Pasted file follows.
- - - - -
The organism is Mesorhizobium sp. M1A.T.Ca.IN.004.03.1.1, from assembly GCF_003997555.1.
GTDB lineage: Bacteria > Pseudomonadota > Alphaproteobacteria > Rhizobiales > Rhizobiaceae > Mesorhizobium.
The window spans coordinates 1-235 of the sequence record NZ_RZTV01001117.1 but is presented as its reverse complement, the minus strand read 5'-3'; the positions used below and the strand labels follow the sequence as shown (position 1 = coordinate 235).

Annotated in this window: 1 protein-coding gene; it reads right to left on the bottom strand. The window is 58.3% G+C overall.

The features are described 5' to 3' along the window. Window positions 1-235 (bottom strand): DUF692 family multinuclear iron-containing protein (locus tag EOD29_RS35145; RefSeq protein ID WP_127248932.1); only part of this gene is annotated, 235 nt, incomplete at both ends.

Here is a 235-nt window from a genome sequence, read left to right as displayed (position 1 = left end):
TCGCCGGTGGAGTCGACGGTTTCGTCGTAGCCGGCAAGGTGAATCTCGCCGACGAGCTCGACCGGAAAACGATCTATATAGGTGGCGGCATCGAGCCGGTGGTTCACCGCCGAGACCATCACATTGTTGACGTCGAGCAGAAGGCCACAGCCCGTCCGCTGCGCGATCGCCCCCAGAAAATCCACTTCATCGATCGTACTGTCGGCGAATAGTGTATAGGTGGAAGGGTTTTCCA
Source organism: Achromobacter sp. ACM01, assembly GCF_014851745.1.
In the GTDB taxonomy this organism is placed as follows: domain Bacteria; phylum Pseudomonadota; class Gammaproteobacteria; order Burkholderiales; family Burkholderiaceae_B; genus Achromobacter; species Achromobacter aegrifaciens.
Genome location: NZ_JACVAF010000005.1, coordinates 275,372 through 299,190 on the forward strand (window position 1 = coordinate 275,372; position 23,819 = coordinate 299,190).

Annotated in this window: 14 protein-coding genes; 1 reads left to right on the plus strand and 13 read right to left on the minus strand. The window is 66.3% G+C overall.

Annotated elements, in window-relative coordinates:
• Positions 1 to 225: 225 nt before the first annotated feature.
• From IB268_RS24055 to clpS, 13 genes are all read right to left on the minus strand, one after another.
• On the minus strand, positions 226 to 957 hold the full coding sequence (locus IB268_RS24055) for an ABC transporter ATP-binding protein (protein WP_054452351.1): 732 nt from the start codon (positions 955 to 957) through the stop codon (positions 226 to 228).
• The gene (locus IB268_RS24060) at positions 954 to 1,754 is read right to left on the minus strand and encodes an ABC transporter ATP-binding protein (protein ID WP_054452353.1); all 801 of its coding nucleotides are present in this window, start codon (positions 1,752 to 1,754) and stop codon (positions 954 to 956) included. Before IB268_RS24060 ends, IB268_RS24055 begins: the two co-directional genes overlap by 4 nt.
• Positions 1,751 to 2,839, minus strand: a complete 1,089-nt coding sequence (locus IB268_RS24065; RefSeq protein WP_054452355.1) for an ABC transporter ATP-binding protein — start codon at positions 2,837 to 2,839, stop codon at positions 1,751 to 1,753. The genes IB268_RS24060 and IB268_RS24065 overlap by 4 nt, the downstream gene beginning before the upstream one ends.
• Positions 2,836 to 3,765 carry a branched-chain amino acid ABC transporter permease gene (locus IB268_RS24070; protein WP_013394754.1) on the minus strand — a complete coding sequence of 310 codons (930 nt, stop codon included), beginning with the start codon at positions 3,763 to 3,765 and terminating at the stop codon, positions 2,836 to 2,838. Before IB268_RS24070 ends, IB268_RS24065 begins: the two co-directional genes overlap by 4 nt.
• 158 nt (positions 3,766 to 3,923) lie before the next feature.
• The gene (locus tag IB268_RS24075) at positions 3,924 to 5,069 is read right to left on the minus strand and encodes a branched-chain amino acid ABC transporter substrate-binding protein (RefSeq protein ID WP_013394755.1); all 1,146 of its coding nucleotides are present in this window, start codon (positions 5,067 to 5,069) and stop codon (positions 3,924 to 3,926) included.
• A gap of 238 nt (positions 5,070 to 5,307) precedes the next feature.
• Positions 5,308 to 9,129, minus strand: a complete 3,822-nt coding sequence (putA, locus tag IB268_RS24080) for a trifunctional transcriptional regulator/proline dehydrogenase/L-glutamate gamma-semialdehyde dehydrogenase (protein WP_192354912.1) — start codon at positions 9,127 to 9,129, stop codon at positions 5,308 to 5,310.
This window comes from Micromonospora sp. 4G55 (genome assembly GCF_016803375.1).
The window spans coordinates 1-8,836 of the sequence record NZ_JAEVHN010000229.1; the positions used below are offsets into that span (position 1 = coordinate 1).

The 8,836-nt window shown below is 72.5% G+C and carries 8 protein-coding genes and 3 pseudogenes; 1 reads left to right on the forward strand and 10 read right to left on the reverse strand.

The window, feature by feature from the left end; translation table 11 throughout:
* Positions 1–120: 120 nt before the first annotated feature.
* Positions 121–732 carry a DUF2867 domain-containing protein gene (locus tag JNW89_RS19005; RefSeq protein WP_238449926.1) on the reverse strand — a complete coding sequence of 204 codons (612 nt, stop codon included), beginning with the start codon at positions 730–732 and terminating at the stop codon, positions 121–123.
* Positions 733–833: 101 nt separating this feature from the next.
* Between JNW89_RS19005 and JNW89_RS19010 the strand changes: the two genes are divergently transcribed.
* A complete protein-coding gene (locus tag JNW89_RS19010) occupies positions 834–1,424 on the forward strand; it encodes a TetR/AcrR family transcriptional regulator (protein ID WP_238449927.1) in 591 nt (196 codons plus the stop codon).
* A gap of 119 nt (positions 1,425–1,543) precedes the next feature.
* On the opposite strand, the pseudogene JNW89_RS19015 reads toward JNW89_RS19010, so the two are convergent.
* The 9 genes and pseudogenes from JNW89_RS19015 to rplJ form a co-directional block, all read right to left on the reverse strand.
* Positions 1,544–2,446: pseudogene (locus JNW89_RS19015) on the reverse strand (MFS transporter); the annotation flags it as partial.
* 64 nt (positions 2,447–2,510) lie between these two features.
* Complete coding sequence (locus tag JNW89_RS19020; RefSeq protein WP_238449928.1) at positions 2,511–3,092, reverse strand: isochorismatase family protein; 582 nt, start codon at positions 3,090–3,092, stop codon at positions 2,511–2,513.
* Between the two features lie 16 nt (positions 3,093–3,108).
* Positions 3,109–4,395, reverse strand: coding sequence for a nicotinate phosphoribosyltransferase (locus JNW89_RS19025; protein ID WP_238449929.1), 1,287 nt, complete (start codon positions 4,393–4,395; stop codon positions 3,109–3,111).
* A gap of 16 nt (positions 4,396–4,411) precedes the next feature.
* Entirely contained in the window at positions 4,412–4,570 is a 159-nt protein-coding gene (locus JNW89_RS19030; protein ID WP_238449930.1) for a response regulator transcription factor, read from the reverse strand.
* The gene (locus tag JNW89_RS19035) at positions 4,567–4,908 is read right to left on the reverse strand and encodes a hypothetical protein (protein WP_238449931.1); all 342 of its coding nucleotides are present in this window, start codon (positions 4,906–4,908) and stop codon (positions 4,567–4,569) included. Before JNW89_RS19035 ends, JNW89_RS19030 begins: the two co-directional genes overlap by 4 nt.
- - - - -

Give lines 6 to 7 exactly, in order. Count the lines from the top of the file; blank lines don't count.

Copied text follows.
Here is a 235-nt window from a genome sequence, read left to right as displayed (position 1 = left end):
TCGCCGGTGGAGTCGACGGTTTCGTCGTAGCCGGCAAGGTGAATCTCGCCGACGAGCTCGACCGGAAAACGATCTATATAGGTGGCGGCATCGAGCCGGTGGTTCACCGCCGAGACCATCACATTGTTGACGTCGAGCAGAAGGCCACAGCCCGTCCGCTGCGCGATCGCCCCCAGAAAATCCACTTCATCGATCGTACTGTCGGCGAATAGTGTATAGGTGGAAGGGTTTTCCA